Assertion 5 is first and foremost based on the observation of how enterprise models were used as structuring devices: In discussions and presentations, the models were traversed element by element, discussing each element by itself and in combination with other model elements.

Looking at the various models, they are mostly simple. The VPT model relies on six language elements, with only three of them being used extensively (process, product and flow). The Gazz models are simple in the sense that they include few types of elements, and the types are all within the professional language of the enterprise audience. The models in TEK-S are all simple (see section 6.6.4).

The importance of model completeness was observed in the TEK-S incidence reported on page 109, where a WG was fortified with an actor with different professional background. Significantly more attention was directed towards his field of expertise.

Looking at the models, they are not necessarily accurate or consistent. The VPT model was neither, as discussed in section 2.2.5. In TEK-S, most of the models involved gross simplifications, making them inaccurate.

Searching for theoretical support for assertion 5, Weick (1995:57) may be read as supporting such a claim in his discussion of plausibility as a more important trait than accuracy in sense-making:

"The strength of sensemaking as a perspective derives from the fact that it does not rely on accuracy and its model is not object perception. Instead, sensemaking is about plausibility, pragmatics, coherence, reasonableness, creation, invention, and instrumentality."
Hence, when holistic thinking is sought supported by enterprise modeling and enterprise modeling is dominated by sense-making, accuracy is subordinate to factors like plausibility.

Activities in the development phase

The activities observed to dominate the development phase are focussed on improving the understanding that the project group have of the domain that is modeled (corresponding to the "inner loop" of figure 7.1).
Creation and use of intermediate artifacts
When enterprise modeling is dominantly sense-making and modeling takes place in a face-to-face meeting, the following observation has been made:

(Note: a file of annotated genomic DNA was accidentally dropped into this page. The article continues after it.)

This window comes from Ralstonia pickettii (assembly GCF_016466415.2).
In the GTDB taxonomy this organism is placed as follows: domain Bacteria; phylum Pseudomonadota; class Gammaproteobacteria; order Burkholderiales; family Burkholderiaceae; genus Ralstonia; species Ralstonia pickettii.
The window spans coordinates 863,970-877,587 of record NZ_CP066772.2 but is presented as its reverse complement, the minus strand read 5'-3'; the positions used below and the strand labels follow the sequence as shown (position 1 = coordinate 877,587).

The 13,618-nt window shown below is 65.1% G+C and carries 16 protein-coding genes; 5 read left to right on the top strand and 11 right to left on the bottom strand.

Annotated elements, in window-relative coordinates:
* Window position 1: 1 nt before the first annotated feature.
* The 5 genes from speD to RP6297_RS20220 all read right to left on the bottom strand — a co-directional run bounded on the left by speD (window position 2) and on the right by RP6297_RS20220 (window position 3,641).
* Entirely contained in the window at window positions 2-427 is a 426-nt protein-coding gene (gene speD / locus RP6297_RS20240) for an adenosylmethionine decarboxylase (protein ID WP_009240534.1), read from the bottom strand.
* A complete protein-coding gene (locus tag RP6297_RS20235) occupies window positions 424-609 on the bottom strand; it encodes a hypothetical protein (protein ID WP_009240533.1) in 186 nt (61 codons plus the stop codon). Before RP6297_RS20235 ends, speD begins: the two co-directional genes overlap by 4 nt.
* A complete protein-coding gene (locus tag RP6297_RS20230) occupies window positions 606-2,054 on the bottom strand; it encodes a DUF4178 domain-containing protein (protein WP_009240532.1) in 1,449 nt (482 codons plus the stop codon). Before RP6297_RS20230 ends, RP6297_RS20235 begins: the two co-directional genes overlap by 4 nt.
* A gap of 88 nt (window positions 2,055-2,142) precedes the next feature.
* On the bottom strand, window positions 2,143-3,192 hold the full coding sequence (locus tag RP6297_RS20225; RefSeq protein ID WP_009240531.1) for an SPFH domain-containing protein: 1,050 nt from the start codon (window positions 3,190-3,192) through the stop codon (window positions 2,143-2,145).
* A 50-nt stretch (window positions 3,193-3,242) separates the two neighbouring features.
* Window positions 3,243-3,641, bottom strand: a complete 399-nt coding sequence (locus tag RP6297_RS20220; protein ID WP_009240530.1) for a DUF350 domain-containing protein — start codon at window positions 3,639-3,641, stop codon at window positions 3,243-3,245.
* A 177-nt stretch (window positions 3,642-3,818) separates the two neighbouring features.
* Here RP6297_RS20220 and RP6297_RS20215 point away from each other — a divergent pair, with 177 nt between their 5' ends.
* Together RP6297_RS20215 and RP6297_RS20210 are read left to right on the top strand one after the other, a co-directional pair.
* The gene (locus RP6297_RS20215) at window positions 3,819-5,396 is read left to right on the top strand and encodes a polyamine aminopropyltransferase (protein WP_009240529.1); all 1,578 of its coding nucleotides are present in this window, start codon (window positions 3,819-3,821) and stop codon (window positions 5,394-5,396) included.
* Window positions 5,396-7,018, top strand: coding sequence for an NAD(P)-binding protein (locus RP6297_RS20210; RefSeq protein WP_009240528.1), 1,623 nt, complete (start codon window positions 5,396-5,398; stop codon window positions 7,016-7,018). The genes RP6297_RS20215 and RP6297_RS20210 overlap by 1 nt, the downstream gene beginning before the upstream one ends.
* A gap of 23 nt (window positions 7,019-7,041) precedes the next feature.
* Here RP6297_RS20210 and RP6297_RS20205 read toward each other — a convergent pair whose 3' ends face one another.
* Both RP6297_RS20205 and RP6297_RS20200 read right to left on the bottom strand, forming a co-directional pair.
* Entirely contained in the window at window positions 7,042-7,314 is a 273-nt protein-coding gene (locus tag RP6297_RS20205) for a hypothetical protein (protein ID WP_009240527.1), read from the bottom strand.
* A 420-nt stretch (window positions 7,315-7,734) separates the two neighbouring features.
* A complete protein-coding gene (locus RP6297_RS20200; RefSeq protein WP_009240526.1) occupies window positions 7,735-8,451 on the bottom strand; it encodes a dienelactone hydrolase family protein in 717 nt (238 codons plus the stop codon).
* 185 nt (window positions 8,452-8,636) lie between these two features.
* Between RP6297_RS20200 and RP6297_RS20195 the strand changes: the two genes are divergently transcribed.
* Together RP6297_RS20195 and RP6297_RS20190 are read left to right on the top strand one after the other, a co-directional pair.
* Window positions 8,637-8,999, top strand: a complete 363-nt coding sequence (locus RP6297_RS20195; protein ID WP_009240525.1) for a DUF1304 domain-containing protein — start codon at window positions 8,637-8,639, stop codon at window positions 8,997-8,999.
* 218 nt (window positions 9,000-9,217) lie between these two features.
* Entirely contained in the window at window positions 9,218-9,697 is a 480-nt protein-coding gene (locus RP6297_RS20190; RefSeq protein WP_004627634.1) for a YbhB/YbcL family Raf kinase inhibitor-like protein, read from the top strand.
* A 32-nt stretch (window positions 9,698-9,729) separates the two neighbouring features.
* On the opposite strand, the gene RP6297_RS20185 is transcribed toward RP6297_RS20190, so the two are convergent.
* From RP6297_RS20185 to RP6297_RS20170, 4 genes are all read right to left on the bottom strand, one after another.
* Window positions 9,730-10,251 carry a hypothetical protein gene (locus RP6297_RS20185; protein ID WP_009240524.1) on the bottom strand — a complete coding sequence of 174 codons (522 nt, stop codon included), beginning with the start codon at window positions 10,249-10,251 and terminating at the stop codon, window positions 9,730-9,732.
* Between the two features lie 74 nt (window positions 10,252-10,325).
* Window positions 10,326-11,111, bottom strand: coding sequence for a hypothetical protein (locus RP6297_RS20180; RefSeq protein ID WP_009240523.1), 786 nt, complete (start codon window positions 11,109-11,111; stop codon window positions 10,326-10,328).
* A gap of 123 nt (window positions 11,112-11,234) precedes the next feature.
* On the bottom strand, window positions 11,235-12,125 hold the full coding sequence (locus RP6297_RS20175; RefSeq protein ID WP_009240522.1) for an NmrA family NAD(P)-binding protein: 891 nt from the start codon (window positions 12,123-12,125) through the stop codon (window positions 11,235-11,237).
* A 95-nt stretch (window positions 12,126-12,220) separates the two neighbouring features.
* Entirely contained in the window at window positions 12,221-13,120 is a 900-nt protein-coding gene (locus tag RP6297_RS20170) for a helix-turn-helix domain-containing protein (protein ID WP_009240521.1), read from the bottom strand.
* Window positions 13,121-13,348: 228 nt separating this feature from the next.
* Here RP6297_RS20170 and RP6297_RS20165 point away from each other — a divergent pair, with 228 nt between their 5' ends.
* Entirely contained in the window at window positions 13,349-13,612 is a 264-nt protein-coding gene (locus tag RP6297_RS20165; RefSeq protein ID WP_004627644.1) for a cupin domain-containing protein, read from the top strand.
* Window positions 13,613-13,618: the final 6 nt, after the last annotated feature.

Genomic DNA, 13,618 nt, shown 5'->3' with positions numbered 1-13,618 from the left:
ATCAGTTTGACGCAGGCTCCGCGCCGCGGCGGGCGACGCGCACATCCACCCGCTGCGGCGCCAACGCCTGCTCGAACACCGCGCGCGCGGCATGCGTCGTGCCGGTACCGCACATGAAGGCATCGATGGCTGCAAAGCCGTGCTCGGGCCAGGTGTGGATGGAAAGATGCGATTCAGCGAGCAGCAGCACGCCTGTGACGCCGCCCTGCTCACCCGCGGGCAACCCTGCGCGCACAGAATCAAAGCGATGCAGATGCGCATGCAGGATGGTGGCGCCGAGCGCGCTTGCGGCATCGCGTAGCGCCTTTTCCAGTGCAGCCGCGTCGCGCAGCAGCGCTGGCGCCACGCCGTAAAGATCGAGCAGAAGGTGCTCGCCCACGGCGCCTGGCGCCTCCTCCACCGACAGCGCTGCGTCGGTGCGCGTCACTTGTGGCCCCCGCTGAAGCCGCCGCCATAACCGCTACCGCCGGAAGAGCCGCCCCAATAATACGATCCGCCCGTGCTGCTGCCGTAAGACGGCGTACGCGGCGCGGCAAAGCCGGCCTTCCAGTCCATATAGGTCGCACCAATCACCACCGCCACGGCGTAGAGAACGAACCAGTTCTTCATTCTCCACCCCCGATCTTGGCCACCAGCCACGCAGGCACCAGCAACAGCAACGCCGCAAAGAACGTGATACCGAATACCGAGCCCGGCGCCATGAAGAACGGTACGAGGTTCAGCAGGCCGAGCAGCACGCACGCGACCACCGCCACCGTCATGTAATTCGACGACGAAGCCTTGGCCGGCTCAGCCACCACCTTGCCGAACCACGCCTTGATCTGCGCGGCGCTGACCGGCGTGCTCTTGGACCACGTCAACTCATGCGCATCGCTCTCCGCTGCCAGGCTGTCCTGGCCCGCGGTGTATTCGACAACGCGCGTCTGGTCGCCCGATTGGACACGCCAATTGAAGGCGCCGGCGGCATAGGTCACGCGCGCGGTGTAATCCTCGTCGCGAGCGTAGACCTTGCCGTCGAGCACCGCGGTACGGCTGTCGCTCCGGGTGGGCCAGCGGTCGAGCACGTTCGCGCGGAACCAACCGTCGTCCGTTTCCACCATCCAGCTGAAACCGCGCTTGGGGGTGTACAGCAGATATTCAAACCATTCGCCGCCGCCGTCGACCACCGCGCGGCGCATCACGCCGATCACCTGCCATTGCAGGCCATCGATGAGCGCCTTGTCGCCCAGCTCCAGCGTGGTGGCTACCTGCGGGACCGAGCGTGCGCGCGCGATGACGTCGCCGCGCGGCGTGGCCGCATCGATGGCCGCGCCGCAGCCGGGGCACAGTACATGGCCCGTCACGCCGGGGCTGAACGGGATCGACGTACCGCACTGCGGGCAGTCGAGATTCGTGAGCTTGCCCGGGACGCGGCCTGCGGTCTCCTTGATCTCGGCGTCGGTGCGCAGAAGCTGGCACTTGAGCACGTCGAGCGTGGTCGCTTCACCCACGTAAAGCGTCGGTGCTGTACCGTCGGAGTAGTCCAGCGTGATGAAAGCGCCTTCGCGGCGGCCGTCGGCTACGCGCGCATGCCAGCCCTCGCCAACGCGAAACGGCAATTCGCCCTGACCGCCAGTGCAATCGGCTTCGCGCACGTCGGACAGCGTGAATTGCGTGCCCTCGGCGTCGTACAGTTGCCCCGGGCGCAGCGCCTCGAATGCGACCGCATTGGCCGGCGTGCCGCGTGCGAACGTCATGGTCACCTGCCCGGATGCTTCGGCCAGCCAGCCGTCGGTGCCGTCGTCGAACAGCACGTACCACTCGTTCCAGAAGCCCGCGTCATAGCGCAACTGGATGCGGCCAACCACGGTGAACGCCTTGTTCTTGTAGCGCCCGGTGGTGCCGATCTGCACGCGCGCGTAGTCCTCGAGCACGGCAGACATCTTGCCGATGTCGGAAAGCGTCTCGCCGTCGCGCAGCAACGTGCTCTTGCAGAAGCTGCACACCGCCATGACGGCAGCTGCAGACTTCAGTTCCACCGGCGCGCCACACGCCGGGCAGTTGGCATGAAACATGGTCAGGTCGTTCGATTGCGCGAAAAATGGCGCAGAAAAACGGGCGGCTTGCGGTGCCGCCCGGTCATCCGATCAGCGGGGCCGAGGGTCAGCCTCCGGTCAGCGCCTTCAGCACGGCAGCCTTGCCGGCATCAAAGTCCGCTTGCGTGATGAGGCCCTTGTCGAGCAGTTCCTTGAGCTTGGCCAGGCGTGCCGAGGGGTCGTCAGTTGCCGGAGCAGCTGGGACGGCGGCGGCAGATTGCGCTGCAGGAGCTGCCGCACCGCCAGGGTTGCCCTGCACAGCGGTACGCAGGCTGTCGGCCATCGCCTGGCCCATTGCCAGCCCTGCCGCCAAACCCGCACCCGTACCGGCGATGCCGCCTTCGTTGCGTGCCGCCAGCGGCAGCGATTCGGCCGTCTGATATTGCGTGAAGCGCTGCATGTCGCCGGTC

Assertion 6 

An effective approach to enterprise model development is creation of a number of intermediate artifacts through an iterated process of construction, presentation, interpretation and feedback.

The empirical evidence for assertion 6 is taken from TEK-S and WS2 (page 112) where the creation of intermediate artifacts was particularly visible. Actors constructed a proposal for the issue under consideration, presented it to the rest of the project group along with an explanation (allowing the group to interpret the artifact) and received feedback on the artifact (initiating a discussion).

From a theoretical point of view, the four activities bear close resemblance to the activities discussed in Figure 3.1, representing two iterations of the process: Construction is related to an actor's local reality. Presentation implies externalizing the local reality, making it available to fellow actors for interpretation (internalization). The actors are then in position to provide feedback (externalization).

Use of creative techniques
The project groups were observed using creative techniques (both deliberately and more casually) in order to create some of the intermediate artifacts.
 
Assertion 7 

Existing, well-known creative and analytical techniques may be effective means to create intermediate artifacts in the enterprise model development phase.

Empirical evidence in favor of assertion 7 can be found in TEK-S: Brainstorming was observed at the project kick-off meeting (page 99) and most notably on WS2 (page 113), concept clustering was employed at WS2, a QFD variant was also observed (as a part of the M2 techniques). In addition, questioning was a widely employed activity (A9), and posing questions was also included as an activity in the M2 model. Posing questions may be seen as a diverging activity, opening up to creativity (A8).

From a theoretical perspective, the use of creative techniques makes sense in an enterprise modeling effort that is dominated by sense-making: Creative techniques are devices for sense-making. They are devices for provision of requisite variety that is called for by Weick (1995:56), being a prerequisite for complexification of one's understanding. Seeing enterprise modeling as complexification is consistent with seeing enterprise model development as perspective making.